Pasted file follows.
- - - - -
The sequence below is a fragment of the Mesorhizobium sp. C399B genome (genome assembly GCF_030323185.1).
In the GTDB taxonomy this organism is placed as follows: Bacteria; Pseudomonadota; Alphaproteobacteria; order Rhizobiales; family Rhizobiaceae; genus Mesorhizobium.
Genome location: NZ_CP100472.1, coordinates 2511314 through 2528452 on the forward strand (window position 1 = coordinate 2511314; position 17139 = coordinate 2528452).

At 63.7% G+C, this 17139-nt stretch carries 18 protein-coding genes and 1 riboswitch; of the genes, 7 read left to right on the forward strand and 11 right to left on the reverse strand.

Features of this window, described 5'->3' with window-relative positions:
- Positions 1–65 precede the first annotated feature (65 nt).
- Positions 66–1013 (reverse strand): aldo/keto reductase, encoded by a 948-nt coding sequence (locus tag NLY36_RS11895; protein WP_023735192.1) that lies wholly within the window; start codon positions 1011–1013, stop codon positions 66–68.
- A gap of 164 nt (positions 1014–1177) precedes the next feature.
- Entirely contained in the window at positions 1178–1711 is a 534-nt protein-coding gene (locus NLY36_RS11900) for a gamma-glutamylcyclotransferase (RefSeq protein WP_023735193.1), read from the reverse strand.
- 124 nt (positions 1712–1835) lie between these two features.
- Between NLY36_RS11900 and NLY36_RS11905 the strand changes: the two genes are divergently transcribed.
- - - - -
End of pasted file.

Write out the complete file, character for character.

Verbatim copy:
The sequence below is a fragment of the Mesorhizobium sp. C399B genome (genome assembly GCF_030323185.1).
In the GTDB taxonomy this organism is placed as follows: Bacteria; Pseudomonadota; Alphaproteobacteria; order Rhizobiales; family Rhizobiaceae; genus Mesorhizobium.
Genome location: NZ_CP100472.1, coordinates 2511314 through 2528452 on the forward strand (window position 1 = coordinate 2511314; position 17139 = coordinate 2528452).

At 63.7% G+C, this 17139-nt stretch carries 18 protein-coding genes and 1 riboswitch; of the genes, 7 read left to right on the forward strand and 11 right to left on the reverse strand.

Features of this window, described 5'->3' with window-relative positions:
- Positions 1–65 precede the first annotated feature (65 nt).
- Positions 66–1013 (reverse strand): aldo/keto reductase, encoded by a 948-nt coding sequence (locus tag NLY36_RS11895; protein WP_023735192.1) that lies wholly within the window; start codon positions 1011–1013, stop codon positions 66–68.
- A gap of 164 nt (positions 1014–1177) precedes the next feature.
- Entirely contained in the window at positions 1178–1711 is a 534-nt protein-coding gene (locus NLY36_RS11900) for a gamma-glutamylcyclotransferase (RefSeq protein WP_023735193.1), read from the reverse strand.
- 124 nt (positions 1712–1835) lie between these two features.
- Between NLY36_RS11900 and NLY36_RS11905 the strand changes: the two genes are divergently transcribed.